I’ll currently fermenting some anchovies in the fridge right now, but I’m wondering if at room temperature this process would work faster? There doesn’t seem to be much literature on this, but I just finished watching a video about how they make fish sauce (basically the same process) in a Vietnamese fishing town respected for this tradition, and they seem to leave the anchovies out in pots. Any thoughts?
Tracy Ariza, DDS
I really don’t know. I know some people do the salt curing at room temperature. I think my father-in-law did some larger batches like that. (We found some big vats of anchovies he had been working on when he died.) That said, when he taught me, he told me to put it in the fridge. (Perhaps he was worried something would go wrong and wanted to err on the side of caution?)
I’ve been curious about this myself, though.
John Ryan De Guzman
If I am going to make this food for selling, how long it will last? Like what is the span before it will expire from the time I repack this food?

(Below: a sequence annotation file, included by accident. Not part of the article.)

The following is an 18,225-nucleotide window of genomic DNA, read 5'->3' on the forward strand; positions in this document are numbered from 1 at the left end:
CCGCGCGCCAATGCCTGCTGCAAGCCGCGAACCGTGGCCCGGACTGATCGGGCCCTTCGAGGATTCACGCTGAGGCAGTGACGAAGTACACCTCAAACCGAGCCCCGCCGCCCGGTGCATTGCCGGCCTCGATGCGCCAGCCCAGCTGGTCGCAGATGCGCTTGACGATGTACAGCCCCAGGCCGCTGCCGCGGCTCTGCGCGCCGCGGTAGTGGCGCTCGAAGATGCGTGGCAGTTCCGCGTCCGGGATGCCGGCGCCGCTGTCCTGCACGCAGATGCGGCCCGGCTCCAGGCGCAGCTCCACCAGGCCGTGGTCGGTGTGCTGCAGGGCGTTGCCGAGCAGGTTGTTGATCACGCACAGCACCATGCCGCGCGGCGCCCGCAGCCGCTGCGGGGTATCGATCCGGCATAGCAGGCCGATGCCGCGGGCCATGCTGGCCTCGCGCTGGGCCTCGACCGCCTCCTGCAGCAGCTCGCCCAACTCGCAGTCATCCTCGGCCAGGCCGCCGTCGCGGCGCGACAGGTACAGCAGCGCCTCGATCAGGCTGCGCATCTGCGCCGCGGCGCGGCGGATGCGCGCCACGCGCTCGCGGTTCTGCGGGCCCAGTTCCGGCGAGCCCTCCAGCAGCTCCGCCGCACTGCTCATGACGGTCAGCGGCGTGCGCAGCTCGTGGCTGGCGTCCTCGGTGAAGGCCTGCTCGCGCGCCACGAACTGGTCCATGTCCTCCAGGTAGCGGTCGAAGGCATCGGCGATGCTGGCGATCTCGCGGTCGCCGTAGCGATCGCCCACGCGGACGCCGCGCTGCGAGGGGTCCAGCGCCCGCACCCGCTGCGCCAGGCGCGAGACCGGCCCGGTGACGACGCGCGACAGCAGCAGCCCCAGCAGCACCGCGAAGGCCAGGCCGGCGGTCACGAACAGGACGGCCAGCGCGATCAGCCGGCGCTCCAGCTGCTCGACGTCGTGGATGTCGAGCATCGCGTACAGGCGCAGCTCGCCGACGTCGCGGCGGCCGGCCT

Tracy Ariza, DDS
I have had batches keep for many months. We’ve eaten them before they have ever gone bad. I can’t really give an expiration for selling, though. I don’t know how they calculate those.
Thanks for this Tracy! Anchovy season just started in California and I got a huge batch this week! I did have 2 questions: (1) Do you have to use glass in the brining process? Or is plastic tupperware suitable? (2) How long do they keep once the brining process is complete and they’re immersed in the oil and in the fridge? Thanks so much!
No, it’s not essential. My father-in-law used to make them in food-safe plastic containers. I just worry about the possible problems with plastic coming in contact with our foods. I feel better about using glass and stainless steel for most of my food containing at home, so that’s what I recommend to others. 😉
As for how long they keep? It really depends on how long you rinse them. If you keep them on the salty side, they actually keep for quite a long time. If you remove a lot of the salt, though, you’ll find that the flavor will change after several days, even if you keep them immersed in oil.
These days I usually just rinse off most of the salt, dry them well, and then place in oil. They keep for a very long time that way! My mother-in-law prefers soaking them in water because she finds anchovies to be too salty otherwise. They don’t keep as long that way. I guess I figure that the saltiness is part of their charm- but it’s all a matter of preference.